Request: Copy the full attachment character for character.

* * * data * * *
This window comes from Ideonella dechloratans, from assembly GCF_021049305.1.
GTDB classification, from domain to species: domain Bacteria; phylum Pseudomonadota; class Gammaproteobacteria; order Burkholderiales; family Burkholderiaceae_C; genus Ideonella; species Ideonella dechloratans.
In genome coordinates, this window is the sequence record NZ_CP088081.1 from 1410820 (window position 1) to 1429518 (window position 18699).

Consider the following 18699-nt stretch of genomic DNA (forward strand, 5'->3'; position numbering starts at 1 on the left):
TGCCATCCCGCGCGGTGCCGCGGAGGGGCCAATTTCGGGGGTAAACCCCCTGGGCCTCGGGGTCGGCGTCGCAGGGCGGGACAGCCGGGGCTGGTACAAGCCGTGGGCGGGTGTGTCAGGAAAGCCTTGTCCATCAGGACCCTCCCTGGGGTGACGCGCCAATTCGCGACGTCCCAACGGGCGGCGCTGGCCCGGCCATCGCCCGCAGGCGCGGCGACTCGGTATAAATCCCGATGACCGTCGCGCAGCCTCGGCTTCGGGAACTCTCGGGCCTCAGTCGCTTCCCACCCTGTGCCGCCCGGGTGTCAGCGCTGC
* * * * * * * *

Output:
This window comes from Ideonella dechloratans, from assembly GCF_021049305.1.
GTDB classification, from domain to species: domain Bacteria; phylum Pseudomonadota; class Gammaproteobacteria; order Burkholderiales; family Burkholderiaceae_C; genus Ideonella; species Ideonella dechloratans.
In genome coordinates, this window is the sequence record NZ_CP088081.1 from 1410820 (window position 1) to 1429518 (window position 18699).

Consider the following 18699-nt stretch of genomic DNA (forward strand, 5'->3'; position numbering starts at 1 on the left):
TGCCATCCCGCGCGGTGCCGCGGAGGGGCCAATTTCGGGGGTAAACCCCCTGGGCCTCGGGGTCGGCGTCGCAGGGCGGGACAGCCGGGGCTGGTACAAGCCGTGGGCGGGTGTGTCAGGAAAGCCTTGTCCATCAGGACCCTCCCTGGGGTGACGCGCCAATTCGCGACGTCCCAACGGGCGGCGCTGGCCCGGCCATCGCCCGCAGGCGCGGCGACTCGGTATAAATCCCGATGACCGTCGCGCAGCCTCGGCTTCGGGAACTCTCGGGCCTCAGTCGCTTCCCACCCTGTGCCGCCCGGGTGTCAGCGCTGC